A Fighting Season
Clayne Crawford, Lew Temple
…a strong debut and a fascinating look at an under-represented facet of the military machine.
Cinematographer Oden Roberts makes his directorial debut with this low key but closely observed drama which puts the focus firmly on the business side of the military-industrial complex.
It is 2007 and America is ramping up its involvement in Iraq, necessitating more feet to fill the boots that will soon be on the ground. Our field of play here is an Army recruiting office, where two very different soldiers are tasked with convincing largely young, impoverished, and uneducated people to find out if they can be all they can be. Sergeant Harris (Lew Temple) is a veteran of the recruiting office, a cynic who knows how to work the recruiting system to maximise his results. Sergeant Mason (Clayne Crawford) has recently returned from combat deployment and has first hand knowledge at what these young people are getting sent into. Conflict is, of course, inevitable.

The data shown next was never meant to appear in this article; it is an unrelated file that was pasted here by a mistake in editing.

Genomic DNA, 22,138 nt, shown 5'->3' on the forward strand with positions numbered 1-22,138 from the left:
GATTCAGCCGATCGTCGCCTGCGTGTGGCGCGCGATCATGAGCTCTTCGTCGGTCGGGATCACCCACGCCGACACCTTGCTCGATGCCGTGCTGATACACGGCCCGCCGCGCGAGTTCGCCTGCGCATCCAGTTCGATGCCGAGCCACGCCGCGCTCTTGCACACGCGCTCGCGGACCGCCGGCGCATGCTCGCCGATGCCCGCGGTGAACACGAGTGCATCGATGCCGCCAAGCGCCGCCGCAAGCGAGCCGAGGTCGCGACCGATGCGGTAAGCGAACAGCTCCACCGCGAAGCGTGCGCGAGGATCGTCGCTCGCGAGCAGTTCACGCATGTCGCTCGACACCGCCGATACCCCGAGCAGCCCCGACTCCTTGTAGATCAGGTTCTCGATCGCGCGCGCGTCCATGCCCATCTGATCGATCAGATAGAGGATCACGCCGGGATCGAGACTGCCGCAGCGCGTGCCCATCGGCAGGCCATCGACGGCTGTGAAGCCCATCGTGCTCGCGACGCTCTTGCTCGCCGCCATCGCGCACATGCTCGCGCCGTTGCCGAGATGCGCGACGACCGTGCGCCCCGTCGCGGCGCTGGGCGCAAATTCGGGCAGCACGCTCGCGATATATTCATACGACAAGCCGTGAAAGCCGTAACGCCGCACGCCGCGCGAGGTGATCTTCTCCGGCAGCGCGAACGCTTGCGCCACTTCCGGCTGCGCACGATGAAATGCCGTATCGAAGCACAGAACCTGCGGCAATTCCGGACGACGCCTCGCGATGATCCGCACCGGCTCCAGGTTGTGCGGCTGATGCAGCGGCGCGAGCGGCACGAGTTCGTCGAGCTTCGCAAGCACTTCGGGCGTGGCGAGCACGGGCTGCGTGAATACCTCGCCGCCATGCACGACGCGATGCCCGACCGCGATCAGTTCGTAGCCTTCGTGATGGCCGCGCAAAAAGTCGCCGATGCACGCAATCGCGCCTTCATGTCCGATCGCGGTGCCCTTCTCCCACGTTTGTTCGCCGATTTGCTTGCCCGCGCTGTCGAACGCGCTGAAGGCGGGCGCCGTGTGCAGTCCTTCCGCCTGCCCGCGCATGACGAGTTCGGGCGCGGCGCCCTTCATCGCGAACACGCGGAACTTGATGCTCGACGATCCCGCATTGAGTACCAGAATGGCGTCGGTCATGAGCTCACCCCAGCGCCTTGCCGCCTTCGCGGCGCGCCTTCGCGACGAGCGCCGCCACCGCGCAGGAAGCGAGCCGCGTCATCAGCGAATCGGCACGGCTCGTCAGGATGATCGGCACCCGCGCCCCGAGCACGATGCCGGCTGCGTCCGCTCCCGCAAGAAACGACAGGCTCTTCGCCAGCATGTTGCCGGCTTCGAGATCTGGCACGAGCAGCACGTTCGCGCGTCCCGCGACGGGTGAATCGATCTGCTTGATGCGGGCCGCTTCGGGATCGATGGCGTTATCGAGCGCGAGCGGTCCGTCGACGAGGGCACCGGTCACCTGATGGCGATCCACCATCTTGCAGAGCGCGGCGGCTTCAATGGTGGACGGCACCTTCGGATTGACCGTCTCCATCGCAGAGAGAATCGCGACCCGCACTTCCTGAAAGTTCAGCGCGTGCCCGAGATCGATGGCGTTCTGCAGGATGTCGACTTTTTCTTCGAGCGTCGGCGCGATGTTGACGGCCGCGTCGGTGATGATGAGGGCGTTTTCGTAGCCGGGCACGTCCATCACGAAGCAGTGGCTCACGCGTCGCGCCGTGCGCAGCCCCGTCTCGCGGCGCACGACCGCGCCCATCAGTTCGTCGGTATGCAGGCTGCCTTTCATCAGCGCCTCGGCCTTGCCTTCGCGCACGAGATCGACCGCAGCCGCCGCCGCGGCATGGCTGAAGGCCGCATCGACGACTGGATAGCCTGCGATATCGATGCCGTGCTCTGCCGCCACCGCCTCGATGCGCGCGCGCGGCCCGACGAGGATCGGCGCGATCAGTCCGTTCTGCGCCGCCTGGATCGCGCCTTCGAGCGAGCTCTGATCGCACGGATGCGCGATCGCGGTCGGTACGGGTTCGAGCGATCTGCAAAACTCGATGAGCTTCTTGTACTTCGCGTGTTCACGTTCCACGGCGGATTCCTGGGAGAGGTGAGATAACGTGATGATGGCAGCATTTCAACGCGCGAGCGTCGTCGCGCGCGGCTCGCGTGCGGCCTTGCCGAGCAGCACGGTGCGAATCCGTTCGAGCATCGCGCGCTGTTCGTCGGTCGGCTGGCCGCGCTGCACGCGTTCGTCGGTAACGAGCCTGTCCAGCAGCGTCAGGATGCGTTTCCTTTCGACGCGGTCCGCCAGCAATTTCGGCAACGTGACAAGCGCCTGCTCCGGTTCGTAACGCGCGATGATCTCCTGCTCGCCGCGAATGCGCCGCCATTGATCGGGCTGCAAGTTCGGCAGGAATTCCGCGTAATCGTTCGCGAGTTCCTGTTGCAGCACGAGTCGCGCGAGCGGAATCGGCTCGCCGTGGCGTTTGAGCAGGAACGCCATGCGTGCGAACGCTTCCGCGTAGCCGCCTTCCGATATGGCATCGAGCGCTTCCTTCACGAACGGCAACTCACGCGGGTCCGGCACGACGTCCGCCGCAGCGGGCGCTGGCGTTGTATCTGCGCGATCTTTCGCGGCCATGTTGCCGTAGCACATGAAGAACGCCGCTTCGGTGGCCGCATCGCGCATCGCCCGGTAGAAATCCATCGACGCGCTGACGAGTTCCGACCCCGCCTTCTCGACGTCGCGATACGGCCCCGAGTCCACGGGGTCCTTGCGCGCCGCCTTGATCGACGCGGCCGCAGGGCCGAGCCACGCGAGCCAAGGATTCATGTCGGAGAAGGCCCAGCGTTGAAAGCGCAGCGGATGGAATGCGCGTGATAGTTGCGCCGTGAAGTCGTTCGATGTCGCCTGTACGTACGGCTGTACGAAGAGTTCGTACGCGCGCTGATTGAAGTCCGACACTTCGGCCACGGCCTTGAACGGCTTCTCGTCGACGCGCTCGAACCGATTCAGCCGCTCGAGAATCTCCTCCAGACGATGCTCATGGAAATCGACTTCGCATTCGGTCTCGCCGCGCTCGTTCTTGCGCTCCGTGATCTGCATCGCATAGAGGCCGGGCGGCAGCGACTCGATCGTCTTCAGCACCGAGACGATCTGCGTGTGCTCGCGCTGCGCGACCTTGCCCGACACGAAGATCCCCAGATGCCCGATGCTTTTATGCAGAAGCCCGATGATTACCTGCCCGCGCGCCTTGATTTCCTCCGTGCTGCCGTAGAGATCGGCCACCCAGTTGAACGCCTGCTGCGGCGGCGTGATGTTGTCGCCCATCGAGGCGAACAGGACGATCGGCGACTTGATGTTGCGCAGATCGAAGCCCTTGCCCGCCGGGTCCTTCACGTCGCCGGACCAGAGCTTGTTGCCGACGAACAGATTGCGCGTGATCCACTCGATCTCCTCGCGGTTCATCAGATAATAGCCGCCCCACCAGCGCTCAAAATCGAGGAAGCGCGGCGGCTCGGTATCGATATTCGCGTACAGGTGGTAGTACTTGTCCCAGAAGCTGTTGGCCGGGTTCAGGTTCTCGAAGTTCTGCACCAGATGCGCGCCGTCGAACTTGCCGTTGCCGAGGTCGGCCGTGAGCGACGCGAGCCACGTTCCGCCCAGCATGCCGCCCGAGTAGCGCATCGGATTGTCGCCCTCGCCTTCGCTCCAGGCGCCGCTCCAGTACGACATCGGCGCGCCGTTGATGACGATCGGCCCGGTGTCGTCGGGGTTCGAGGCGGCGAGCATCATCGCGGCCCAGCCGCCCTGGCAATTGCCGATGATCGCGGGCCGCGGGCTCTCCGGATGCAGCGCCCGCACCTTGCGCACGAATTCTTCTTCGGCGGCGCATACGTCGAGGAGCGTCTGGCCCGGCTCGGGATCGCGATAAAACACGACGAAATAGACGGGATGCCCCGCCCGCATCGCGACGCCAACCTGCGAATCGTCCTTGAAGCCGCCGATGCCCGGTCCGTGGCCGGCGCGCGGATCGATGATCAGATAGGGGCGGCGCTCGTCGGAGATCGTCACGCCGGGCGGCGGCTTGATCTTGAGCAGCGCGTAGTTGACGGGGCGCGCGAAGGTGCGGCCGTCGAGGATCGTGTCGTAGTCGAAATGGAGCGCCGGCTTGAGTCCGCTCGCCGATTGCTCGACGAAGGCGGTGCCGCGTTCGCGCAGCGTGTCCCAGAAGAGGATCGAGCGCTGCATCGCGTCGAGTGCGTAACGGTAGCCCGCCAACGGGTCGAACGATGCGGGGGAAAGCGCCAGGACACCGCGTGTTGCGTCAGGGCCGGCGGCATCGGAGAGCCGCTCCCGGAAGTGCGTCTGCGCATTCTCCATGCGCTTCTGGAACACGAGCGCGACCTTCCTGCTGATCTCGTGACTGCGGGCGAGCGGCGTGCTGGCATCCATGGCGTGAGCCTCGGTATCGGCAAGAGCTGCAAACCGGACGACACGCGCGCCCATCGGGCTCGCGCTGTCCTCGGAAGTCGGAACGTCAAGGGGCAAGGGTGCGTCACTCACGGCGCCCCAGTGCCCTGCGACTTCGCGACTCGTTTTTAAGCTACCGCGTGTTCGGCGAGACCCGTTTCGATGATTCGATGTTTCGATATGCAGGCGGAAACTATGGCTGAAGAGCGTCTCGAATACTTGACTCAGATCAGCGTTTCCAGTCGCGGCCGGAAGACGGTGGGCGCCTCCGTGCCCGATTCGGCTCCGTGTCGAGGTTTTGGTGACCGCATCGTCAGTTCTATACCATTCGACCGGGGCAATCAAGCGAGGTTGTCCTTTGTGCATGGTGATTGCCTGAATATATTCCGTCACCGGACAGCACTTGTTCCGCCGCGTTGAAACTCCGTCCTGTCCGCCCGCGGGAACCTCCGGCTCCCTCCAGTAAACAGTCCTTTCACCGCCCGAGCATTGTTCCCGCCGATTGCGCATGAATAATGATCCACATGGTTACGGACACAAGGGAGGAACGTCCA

Has there ever been a film that looks at the coalface of marketing the military before? Our characters’ remit here is to sell the idea of a life in the Army to a never-ending parade of young hopefuls, and the techniques they use will be familiar to anyone who has put in time in a commission-based sales role – or, indeed, seen Glengarry Glen Ross. Of course, the motivating force being applied isn’t the carrot of a fat bonus, but the stick of overseas deployment – something Mason relishes, but Harris, a rear echelon lifer, is mortified by. Thus, to save his comfortable position (and his own skin) Harris uses every trick in the book to hit his recruiting targets, while Mason, himself suffering PTSD, becomes increasingly disgusted with the whole operation.
The film, made on an incredibly low budget, lives in the interplay between the two, and thanks to strong performances, it works a treat. A Fighting Season‘s area of inquiry is the morality of marketing the military, and the dubious snake oil tactics used to entice the vulnerable to sign up for a hitch. It’s a workplace drama, in effect, but never lets you forget the stakes are literally life and death. This is a strong debut and a fascinating look at an under-represented facet of the military machine.